As the saying in physics goes: "If you keep your data base short enough it will fit your theory." For hundreds of years, prices of stocks, doubtful debt and commodities have gone up and down together.

Once this liquidity crisis exhausts - stocks, corporate bonds and commodity prices should rally together.

Our work a few months ago suggested that the decline could climax by late October. Monday's ChartWorks suggests that if the "Capitulation" is registered on Friday then the bottom could be accomplished in the latter part of October.

In January we looked to the patterns in the 1973 and 1937 bears. As the year developed, the common items to both called that upon the hard break in May the decline from the October top would be around 25%, which was the case. The overall decline could amount to 49%, but need not be limited to that.


Credit Spreads have been a disaster. A year ago, for example, junk was yielding 11%, at 6 percentage points over treasuries. Now the numbers are 22% at a huge 17.5 percentage points over treasuries. On price, the plunge is from 108 to 55, or 53 (shudder) points.

Even investment-grade (BBB) has been worked over. At 6% and 130 bps, over a year ago, the yield is now 8.05% at 404 bps, over treasuries. The price drop is around 18 points.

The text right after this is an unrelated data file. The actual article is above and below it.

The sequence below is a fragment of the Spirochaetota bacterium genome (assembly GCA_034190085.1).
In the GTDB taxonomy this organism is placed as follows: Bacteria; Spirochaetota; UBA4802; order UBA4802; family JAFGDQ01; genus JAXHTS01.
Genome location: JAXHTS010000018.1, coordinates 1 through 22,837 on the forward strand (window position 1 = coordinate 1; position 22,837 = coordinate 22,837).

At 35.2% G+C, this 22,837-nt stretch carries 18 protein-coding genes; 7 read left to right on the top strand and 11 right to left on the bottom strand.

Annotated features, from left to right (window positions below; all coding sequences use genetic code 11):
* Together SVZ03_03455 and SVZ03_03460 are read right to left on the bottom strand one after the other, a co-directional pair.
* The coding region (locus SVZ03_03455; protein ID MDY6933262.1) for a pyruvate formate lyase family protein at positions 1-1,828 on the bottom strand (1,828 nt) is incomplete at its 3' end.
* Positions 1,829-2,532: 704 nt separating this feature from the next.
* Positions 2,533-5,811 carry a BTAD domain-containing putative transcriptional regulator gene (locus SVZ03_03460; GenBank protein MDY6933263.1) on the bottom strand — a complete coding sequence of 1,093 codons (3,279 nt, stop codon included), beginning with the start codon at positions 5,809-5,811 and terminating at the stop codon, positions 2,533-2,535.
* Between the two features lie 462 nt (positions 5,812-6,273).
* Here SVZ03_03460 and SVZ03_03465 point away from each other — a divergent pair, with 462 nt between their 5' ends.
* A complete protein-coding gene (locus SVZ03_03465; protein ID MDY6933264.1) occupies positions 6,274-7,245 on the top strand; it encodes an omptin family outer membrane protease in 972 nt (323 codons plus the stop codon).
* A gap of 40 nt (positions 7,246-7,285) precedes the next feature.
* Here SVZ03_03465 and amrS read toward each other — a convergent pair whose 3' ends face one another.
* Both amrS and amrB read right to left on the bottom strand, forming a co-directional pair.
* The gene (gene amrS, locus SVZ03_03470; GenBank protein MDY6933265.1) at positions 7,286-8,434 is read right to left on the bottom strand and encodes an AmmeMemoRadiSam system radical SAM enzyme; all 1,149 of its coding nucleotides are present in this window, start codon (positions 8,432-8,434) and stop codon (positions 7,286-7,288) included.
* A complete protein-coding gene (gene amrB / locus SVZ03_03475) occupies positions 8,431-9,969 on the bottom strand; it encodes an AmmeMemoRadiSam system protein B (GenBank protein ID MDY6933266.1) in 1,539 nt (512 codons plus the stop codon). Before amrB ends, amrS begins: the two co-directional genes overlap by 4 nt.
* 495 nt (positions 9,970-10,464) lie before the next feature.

The fateful change was with the usual seasonal reversal and we reviewed it in our May 15 edition: "Often spreads narrow into May, which has been the case and the other part of this seasonality is widening. Once turned, this could trend towards severe conditions by late in the year."

The reversal was accomplished by early June and punctuated by news of fresh disasters the trend has been to ugly. It is not so much that the news has been driving the trend, but that the trend has been forcing the dislocations. It could become "coyote" ugly as the panic runs its course into late October.

As noted last week, bond revulsion has hit the emerging debt market. The MSD is the ETF and it was at 9.65 in early June and seemed to turn down with crude oil. Hanging around 9.25 in early August it has plunged to 5.92 today, with most of the drop since mid September.

In reckless markets the urge for higher yield typically finances extravagant governments in lesser counties that haven't a hope of servicing debt in hard times.

Observations were made by Max Winkler in his study about the horror show in the equivalent to today's emerging debt in the post-1929 contraction. Called Foreign Bonds: An Autopsy was published in 1933, and the summary went as follows:

"The fiscal history of Latin America ... is replete with instances of governmental default. Borrowing and default follow each other with almost perfect regularity. When payment is resumed, the past is easily forgotten and a new borrowing orgy ensues. This process started at the beginning of this past century and has continued down to this present day. It has taught nothing."

Then, after some respite the once-in-a-generation revulsion of debt will continue.

Link to October 10, 2008 ‘ Bob and Phil Show' on Howestreet.com: http://www.howestreet.com/index.php?pl=/goldradio/index.php/mediaplayer/986



Bob Hoye

Author: Bob Hoye

Bob Hoye
Institutional Advisors

Bob Hoye